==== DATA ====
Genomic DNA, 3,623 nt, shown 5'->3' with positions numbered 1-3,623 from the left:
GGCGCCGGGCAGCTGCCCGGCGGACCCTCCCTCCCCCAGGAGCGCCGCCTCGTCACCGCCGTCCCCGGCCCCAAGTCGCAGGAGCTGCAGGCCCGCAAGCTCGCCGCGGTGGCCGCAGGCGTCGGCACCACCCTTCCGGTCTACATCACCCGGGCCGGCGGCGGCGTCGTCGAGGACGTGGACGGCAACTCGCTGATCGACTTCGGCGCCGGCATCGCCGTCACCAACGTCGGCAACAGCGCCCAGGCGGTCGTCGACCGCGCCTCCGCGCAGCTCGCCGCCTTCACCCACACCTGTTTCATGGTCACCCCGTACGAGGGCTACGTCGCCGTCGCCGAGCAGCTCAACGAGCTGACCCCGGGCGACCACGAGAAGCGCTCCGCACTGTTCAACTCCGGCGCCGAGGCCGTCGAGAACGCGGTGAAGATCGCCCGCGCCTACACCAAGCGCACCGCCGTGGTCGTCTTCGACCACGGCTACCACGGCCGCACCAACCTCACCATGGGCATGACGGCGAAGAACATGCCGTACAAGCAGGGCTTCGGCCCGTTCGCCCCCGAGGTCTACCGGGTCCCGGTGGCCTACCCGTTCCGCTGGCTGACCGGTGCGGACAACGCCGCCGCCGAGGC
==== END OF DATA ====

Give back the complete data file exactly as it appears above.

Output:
Genomic DNA, 3,623 nt, shown 5'->3' with positions numbered 1-3,623 from the left:
GGCGCCGGGCAGCTGCCCGGCGGACCCTCCCTCCCCCAGGAGCGCCGCCTCGTCACCGCCGTCCCCGGCCCCAAGTCGCAGGAGCTGCAGGCCCGCAAGCTCGCCGCGGTGGCCGCAGGCGTCGGCACCACCCTTCCGGTCTACATCACCCGGGCCGGCGGCGGCGTCGTCGAGGACGTGGACGGCAACTCGCTGATCGACTTCGGCGCCGGCATCGCCGTCACCAACGTCGGCAACAGCGCCCAGGCGGTCGTCGACCGCGCCTCCGCGCAGCTCGCCGCCTTCACCCACACCTGTTTCATGGTCACCCCGTACGAGGGCTACGTCGCCGTCGCCGAGCAGCTCAACGAGCTGACCCCGGGCGACCACGAGAAGCGCTCCGCACTGTTCAACTCCGGCGCCGAGGCCGTCGAGAACGCGGTGAAGATCGCCCGCGCCTACACCAAGCGCACCGCCGTGGTCGTCTTCGACCACGGCTACCACGGCCGCACCAACCTCACCATGGGCATGACGGCGAAGAACATGCCGTACAAGCAGGGCTTCGGCCCGTTCGCCCCCGAGGTCTACCGGGTCCCGGTGGCCTACCCGTTCCGCTGGCTGACCGGTGCGGACAACGCCGCCGCCGAGGC